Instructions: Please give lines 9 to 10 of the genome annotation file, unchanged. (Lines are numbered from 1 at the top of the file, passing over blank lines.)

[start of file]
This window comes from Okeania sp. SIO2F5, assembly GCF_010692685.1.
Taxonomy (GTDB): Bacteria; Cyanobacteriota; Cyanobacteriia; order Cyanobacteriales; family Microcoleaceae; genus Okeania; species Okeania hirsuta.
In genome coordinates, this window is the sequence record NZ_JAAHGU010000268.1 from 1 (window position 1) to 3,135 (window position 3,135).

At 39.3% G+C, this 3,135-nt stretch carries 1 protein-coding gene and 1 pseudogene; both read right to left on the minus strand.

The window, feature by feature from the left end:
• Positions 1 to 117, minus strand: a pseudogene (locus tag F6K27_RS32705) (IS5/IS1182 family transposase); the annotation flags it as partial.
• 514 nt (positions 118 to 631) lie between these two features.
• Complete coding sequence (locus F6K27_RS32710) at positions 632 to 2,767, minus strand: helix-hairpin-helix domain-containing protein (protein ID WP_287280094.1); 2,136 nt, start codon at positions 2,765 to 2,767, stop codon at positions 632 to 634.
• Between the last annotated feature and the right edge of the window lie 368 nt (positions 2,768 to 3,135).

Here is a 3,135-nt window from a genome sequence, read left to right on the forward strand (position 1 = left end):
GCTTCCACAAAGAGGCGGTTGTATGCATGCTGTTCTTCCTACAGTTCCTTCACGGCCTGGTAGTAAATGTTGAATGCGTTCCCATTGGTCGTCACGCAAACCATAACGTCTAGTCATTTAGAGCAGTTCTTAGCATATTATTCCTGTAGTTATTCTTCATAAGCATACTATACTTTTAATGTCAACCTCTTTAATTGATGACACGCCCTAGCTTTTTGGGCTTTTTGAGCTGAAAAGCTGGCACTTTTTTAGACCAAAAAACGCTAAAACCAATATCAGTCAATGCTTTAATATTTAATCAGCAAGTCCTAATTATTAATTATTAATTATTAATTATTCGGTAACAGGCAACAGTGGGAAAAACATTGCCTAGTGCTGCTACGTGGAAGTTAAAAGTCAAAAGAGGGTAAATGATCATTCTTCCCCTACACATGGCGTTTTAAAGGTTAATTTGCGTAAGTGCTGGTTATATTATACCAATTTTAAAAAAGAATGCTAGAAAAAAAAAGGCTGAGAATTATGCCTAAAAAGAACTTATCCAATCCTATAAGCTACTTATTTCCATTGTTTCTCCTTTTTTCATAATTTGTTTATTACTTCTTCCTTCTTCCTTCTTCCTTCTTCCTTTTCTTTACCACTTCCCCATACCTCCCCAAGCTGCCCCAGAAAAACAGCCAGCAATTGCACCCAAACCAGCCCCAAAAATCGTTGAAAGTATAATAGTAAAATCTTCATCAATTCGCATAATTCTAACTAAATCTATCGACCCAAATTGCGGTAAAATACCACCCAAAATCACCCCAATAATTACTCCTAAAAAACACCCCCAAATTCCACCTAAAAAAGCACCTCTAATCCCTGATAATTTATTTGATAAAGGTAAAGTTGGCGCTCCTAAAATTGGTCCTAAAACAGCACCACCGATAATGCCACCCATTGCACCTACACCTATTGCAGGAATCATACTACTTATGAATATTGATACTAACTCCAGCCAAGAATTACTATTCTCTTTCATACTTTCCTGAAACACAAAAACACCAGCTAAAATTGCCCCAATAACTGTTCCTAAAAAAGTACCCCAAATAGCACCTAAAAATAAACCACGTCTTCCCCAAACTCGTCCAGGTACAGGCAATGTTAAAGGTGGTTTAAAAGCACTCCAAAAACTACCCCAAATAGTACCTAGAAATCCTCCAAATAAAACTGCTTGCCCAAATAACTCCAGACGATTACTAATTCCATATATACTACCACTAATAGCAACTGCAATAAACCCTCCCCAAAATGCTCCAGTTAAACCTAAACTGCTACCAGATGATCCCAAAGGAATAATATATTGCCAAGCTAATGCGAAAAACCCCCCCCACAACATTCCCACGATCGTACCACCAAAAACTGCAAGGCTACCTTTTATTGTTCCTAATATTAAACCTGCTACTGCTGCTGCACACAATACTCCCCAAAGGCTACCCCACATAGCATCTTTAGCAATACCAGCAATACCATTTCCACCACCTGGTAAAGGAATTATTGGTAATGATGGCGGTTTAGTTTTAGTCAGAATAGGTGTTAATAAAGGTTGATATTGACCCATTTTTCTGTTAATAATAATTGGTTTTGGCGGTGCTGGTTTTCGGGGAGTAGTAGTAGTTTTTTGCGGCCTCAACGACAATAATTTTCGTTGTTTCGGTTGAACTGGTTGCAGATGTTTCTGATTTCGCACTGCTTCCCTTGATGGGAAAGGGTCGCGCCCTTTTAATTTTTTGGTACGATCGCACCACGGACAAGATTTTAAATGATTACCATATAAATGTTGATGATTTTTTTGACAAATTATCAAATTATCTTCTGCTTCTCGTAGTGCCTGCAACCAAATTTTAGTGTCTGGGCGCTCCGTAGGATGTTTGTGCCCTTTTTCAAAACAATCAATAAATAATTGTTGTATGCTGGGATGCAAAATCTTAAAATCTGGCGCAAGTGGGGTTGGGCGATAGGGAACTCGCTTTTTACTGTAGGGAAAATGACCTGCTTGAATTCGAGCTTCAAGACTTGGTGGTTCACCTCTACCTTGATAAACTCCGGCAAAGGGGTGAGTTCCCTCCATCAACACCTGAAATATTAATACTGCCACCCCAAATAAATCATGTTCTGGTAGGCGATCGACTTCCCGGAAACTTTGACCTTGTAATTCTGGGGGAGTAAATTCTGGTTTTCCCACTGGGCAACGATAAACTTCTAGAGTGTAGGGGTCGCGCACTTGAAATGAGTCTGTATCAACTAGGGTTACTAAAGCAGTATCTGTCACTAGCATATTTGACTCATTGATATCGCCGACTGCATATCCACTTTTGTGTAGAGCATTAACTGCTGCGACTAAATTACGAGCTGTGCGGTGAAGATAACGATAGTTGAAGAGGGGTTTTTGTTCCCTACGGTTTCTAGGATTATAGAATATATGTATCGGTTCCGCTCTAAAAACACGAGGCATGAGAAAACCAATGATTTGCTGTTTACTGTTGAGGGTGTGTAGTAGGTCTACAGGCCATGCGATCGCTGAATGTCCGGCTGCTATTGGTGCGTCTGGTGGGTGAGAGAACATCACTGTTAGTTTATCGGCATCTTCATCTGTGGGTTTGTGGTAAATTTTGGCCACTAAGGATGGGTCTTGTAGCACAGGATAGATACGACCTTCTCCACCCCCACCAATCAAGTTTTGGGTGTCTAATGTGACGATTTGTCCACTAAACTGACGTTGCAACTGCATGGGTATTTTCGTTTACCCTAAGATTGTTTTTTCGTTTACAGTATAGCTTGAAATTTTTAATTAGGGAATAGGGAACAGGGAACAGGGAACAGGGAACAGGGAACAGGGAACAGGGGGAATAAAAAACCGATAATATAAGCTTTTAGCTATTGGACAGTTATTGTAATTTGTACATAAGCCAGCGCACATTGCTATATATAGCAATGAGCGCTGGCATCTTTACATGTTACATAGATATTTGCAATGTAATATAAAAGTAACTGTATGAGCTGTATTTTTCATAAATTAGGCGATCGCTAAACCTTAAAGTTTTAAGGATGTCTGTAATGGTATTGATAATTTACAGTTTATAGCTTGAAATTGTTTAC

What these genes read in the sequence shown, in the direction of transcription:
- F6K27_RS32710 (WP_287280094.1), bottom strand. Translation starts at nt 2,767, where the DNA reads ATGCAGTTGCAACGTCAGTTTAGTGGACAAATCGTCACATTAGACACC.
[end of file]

• Between the last annotated feature and the right edge of the window lie 368 nt (positions 2,768 to 3,135).

Here is a 3,135-nt window from a genome sequence, read left to right on the forward strand (position 1 = left end):